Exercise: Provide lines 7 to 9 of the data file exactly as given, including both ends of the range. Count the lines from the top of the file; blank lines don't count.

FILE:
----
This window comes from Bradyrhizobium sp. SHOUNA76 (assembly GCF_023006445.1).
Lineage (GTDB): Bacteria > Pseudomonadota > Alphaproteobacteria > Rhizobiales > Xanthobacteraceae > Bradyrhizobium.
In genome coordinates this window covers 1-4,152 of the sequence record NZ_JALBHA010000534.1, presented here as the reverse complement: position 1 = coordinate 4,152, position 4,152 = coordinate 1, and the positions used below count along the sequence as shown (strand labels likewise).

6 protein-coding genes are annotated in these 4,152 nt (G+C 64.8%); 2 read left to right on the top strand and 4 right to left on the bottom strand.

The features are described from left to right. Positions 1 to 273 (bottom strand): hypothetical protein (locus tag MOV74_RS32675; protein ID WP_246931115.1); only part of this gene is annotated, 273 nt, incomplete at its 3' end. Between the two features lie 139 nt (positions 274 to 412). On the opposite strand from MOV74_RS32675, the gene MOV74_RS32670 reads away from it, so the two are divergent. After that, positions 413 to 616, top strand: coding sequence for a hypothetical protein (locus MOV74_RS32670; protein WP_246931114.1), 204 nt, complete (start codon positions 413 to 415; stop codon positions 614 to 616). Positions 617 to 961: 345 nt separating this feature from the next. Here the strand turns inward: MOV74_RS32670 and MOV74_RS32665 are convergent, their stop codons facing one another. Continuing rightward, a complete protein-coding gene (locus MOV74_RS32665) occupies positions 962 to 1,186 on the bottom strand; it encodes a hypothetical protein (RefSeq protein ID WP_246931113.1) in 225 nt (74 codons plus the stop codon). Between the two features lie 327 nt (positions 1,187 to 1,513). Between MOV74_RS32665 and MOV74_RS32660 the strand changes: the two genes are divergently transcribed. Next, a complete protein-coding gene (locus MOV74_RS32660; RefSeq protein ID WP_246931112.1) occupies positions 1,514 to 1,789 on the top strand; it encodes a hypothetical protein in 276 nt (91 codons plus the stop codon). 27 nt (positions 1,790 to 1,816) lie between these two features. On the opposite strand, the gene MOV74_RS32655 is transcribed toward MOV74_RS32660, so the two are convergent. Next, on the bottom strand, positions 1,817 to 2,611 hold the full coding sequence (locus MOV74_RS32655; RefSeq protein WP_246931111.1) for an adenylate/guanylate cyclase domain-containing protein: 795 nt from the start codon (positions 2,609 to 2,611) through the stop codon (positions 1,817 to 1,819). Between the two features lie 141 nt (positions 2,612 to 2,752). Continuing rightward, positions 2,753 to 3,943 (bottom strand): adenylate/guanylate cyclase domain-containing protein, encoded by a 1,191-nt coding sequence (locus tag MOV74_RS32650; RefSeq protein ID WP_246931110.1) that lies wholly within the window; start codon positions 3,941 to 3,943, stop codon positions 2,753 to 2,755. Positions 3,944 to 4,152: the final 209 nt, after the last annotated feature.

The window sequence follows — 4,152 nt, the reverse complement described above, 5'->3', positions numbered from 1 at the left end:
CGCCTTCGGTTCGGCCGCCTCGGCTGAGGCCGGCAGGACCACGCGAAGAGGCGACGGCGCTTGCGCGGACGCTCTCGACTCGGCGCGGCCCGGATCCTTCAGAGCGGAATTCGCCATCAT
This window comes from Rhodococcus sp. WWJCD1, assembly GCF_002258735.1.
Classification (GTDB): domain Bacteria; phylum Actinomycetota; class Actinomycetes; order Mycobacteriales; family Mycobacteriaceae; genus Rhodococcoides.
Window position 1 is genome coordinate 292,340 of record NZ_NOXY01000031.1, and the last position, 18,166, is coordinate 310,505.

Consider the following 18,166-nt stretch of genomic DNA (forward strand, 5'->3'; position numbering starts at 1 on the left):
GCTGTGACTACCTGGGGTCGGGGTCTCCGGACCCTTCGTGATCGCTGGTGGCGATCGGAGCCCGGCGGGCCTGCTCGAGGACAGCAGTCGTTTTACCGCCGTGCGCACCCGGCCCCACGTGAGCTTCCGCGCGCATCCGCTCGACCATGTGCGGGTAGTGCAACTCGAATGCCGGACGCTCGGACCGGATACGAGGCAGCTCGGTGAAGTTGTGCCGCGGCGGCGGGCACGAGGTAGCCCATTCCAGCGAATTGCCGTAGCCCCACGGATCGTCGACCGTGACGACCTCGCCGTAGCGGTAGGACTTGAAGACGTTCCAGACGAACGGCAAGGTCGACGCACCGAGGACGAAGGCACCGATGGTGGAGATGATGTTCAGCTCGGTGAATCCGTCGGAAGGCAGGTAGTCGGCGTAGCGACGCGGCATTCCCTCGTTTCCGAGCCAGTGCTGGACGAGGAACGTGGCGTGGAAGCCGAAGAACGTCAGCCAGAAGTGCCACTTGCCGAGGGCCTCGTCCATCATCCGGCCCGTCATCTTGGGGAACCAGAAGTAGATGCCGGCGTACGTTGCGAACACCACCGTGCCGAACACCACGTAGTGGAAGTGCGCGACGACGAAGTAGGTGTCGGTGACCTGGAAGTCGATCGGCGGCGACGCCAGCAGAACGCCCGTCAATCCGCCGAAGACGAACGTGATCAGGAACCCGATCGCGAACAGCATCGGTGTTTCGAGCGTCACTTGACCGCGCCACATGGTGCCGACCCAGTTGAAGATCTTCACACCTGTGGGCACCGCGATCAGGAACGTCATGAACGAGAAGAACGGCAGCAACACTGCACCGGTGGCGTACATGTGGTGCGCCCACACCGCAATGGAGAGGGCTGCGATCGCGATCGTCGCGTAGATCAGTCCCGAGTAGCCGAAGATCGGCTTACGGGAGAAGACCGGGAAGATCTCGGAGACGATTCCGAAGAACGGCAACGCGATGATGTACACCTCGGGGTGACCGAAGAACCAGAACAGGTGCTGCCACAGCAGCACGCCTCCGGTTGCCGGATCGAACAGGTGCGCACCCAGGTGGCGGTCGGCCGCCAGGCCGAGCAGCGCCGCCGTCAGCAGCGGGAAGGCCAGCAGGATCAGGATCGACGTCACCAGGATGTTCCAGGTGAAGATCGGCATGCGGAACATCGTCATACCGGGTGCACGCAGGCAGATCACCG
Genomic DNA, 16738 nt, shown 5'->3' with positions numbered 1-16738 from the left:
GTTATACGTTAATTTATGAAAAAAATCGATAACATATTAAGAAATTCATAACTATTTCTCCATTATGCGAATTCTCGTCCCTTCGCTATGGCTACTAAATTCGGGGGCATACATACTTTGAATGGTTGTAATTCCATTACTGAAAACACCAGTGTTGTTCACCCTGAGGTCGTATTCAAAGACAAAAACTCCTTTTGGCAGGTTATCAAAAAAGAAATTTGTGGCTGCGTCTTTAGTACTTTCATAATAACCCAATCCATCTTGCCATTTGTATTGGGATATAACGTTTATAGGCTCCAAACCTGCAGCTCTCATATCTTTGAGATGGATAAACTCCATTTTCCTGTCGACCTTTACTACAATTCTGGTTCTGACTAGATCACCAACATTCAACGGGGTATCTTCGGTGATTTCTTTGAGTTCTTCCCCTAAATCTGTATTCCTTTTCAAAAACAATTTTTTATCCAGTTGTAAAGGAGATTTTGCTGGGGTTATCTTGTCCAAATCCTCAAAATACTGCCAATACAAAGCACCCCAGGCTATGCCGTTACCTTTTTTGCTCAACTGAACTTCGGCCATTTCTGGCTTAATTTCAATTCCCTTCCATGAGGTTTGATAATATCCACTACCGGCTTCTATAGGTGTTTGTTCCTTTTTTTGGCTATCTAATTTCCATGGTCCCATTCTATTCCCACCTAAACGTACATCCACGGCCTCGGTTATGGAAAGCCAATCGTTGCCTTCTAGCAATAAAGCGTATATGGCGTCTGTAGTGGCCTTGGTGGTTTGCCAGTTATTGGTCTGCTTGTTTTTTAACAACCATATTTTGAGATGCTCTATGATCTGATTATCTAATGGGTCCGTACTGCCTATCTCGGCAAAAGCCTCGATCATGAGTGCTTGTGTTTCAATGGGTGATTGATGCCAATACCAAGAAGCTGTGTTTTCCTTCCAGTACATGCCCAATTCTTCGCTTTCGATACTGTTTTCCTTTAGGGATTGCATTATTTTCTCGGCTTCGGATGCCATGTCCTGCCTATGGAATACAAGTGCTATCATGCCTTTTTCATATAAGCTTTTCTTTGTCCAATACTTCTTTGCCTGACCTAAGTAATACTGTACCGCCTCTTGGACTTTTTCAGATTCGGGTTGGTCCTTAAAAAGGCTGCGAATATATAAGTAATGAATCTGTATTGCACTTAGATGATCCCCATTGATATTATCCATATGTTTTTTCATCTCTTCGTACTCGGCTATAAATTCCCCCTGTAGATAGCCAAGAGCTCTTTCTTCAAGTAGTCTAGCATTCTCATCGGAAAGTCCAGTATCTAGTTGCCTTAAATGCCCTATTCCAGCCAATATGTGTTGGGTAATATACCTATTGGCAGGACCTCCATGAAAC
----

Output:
CGCCTTCGGTTCGGCCGCCTCGGCTGAGGCCGGCAGGACCACGCGAAGAGGCGACGGCGCTTGCGCGGACGCTCTCGACTCGGCGCGGCCCGGATCCTTCAGAGCGGAATTCGCCATCAT
This window comes from Rhodococcus sp. WWJCD1, assembly GCF_002258735.1.
Classification (GTDB): domain Bacteria; phylum Actinomycetota; class Actinomycetes; order Mycobacteriales; family Mycobacteriaceae; genus Rhodococcoides.